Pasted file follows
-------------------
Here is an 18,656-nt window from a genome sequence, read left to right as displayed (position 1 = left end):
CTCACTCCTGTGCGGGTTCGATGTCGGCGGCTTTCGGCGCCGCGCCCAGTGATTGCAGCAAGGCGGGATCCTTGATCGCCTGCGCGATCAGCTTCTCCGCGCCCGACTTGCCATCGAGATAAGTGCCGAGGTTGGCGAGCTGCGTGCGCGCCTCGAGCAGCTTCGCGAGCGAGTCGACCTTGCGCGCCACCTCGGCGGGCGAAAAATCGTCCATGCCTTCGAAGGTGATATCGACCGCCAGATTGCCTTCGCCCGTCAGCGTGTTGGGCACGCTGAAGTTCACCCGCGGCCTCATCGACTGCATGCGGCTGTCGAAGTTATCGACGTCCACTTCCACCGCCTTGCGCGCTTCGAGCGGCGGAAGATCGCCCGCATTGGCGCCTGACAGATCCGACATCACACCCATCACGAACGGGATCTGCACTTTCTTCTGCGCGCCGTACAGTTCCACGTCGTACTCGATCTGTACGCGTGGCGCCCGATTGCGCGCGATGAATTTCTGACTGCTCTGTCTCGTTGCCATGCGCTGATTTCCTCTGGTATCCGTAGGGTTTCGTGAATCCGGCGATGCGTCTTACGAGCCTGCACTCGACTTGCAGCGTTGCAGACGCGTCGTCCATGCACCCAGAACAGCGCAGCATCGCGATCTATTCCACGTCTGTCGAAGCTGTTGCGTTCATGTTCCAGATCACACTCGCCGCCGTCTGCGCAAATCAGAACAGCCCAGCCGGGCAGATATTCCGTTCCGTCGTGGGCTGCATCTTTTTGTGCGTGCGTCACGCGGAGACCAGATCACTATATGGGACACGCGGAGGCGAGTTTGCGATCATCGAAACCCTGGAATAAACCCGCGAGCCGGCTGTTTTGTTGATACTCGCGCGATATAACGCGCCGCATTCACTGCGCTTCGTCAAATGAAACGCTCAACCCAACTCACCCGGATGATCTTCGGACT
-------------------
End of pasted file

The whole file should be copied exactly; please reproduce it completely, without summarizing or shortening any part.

Here is an 18,656-nt window from a genome sequence, read left to right as displayed (position 1 = left end):
CTCACTCCTGTGCGGGTTCGATGTCGGCGGCTTTCGGCGCCGCGCCCAGTGATTGCAGCAAGGCGGGATCCTTGATCGCCTGCGCGATCAGCTTCTCCGCGCCCGACTTGCCATCGAGATAAGTGCCGAGGTTGGCGAGCTGCGTGCGCGCCTCGAGCAGCTTCGCGAGCGAGTCGACCTTGCGCGCCACCTCGGCGGGCGAAAAATCGTCCATGCCTTCGAAGGTGATATCGACCGCCAGATTGCCTTCGCCCGTCAGCGTGTTGGGCACGCTGAAGTTCACCCGCGGCCTCATCGACTGCATGCGGCTGTCGAAGTTATCGACGTCCACTTCCACCGCCTTGCGCGCTTCGAGCGGCGGAAGATCGCCCGCATTGGCGCCTGACAGATCCGACATCACACCCATCACGAACGGGATCTGCACTTTCTTCTGCGCGCCGTACAGTTCCACGTCGTACTCGATCTGTACGCGTGGCGCCCGATTGCGCGCGATGAATTTCTGACTGCTCTGTCTCGTTGCCATGCGCTGATTTCCTCTGGTATCCGTAGGGTTTCGTGAATCCGGCGATGCGTCTTACGAGCCTGCACTCGACTTGCAGCGTTGCAGACGCGTCGTCCATGCACCCAGAACAGCGCAGCATCGCGATCTATTCCACGTCTGTCGAAGCTGTTGCGTTCATGTTCCAGATCACACTCGCCGCCGTCTGCGCAAATCAGAACAGCCCAGCCGGGCAGATATTCCGTTCCGTCGTGGGCTGCATCTTTTTGTGCGTGCGTCACGCGGAGACCAGATCACTATATGGGACACGCGGAGGCGAGTTTGCGATCATCGAAACCCTGGAATAAACCCGCGAGCCGGCTGTTTTGTTGATACTCGCGCGATATAACGCGCCGCATTCACTGCGCTTCGTCAAATGAAACGCTCAACCCAACTCACCCGGATGATCTTCGGACT